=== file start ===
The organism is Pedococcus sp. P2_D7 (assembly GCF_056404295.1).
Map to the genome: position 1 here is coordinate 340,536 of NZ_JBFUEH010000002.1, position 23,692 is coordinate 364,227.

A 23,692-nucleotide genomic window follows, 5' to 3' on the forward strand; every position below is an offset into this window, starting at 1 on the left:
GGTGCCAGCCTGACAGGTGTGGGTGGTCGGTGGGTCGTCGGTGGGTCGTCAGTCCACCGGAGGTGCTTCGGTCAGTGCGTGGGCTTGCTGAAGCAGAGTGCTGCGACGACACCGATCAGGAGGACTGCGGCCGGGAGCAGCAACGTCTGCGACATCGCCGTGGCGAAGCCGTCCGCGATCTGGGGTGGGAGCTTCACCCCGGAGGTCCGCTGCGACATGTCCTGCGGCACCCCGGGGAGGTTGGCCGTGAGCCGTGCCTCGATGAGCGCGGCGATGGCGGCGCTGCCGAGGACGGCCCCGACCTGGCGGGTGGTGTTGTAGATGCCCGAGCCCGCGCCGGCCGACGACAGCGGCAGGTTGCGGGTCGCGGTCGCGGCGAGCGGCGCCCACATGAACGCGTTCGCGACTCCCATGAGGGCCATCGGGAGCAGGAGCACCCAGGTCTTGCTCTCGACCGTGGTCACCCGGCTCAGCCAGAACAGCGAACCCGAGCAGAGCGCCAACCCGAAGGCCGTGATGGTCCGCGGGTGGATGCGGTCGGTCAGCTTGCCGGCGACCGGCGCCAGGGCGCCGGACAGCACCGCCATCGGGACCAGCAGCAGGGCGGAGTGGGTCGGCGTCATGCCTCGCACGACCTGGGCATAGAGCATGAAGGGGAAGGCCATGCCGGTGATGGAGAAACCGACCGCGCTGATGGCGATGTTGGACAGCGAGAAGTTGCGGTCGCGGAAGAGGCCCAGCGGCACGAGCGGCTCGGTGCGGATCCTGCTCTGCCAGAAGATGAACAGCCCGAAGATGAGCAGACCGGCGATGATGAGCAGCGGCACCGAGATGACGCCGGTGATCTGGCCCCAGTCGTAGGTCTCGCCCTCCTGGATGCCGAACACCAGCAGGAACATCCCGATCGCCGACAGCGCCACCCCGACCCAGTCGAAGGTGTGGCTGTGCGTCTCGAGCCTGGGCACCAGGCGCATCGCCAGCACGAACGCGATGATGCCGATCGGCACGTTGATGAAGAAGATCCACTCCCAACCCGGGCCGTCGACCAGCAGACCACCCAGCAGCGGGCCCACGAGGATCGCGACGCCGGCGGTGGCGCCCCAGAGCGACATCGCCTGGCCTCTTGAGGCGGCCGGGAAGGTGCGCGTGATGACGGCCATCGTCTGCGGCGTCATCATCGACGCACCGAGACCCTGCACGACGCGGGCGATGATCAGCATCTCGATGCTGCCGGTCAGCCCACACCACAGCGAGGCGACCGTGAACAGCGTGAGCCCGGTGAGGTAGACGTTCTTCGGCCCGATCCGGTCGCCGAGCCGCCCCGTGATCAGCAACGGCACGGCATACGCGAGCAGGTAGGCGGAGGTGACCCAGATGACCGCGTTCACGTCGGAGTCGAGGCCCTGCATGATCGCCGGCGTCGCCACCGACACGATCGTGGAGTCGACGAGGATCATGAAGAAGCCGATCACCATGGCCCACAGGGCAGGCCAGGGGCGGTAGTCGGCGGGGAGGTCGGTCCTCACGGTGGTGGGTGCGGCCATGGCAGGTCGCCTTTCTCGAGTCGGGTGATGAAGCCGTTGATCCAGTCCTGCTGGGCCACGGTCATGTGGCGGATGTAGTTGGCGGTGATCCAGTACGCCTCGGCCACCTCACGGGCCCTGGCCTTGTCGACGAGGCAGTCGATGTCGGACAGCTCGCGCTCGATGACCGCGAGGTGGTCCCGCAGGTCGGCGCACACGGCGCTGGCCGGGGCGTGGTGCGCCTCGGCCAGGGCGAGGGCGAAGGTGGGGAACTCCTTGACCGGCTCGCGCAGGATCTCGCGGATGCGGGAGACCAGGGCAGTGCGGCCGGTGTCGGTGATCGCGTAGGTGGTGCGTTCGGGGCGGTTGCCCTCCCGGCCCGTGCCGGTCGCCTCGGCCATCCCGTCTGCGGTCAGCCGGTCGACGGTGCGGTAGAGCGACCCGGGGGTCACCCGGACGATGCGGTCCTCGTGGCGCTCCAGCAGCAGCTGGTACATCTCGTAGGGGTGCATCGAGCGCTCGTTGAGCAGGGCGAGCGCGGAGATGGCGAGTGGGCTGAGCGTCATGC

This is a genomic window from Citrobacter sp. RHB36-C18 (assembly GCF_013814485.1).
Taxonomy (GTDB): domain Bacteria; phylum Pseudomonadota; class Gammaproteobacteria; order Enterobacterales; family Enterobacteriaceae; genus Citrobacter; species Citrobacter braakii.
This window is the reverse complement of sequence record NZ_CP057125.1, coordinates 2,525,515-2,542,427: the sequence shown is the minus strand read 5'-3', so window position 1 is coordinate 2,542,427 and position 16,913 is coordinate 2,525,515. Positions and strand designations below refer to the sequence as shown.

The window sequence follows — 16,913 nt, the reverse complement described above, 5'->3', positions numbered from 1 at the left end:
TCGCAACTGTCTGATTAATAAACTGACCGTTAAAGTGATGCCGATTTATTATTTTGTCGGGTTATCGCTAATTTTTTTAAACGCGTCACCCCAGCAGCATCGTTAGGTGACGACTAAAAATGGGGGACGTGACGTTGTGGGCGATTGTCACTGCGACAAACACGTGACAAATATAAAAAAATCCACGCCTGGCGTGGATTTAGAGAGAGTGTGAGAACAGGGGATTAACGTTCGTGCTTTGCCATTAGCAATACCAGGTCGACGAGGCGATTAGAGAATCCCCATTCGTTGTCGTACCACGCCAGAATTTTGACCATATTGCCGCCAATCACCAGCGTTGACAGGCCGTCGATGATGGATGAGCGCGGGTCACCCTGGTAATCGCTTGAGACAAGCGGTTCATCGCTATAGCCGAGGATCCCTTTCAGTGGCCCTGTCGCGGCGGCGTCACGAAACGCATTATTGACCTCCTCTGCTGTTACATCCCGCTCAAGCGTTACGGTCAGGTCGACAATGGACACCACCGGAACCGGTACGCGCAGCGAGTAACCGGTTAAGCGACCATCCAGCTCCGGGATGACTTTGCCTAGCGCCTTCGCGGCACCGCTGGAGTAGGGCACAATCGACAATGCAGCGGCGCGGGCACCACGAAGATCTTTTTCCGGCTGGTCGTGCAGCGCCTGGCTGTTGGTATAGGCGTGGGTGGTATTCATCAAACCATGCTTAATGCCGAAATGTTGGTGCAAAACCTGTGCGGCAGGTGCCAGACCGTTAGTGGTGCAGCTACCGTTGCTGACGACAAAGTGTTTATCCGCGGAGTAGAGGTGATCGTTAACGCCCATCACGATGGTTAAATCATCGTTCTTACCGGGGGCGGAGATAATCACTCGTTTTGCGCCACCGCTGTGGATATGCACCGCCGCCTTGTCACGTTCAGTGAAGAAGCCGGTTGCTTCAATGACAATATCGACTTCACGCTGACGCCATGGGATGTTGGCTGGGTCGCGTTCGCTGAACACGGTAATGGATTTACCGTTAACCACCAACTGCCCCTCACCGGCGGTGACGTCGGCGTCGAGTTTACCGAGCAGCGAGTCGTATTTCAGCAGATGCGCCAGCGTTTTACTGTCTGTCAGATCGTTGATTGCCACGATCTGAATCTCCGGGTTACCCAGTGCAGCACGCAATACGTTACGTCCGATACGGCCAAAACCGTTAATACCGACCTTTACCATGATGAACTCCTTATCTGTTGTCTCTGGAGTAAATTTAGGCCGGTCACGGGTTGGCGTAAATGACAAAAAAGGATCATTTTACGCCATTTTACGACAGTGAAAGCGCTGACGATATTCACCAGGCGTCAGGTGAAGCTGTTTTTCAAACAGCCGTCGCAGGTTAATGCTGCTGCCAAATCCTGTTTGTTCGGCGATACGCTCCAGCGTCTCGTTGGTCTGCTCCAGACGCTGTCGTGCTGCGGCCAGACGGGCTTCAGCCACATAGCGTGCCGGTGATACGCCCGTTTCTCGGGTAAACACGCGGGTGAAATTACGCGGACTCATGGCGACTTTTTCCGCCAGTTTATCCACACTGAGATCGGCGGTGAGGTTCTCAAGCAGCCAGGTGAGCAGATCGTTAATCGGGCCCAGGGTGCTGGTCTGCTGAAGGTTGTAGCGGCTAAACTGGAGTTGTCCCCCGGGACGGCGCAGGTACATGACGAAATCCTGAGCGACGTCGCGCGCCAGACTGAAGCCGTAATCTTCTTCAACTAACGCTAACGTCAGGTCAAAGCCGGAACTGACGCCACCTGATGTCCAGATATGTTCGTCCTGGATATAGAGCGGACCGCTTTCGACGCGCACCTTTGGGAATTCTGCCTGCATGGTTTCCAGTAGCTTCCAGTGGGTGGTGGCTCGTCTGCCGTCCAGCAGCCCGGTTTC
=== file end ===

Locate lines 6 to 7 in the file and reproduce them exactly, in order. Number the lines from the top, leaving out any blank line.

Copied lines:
Taxonomy (GTDB): domain Bacteria; phylum Pseudomonadota; class Gammaproteobacteria; order Enterobacterales; family Enterobacteriaceae; genus Citrobacter; species Citrobacter braakii.
This window is the reverse complement of sequence record NZ_CP057125.1, coordinates 2,525,515-2,542,427: the sequence shown is the minus strand read 5'-3', so window position 1 is coordinate 2,542,427 and position 16,913 is coordinate 2,525,515. Positions and strand designations below refer to the sequence as shown.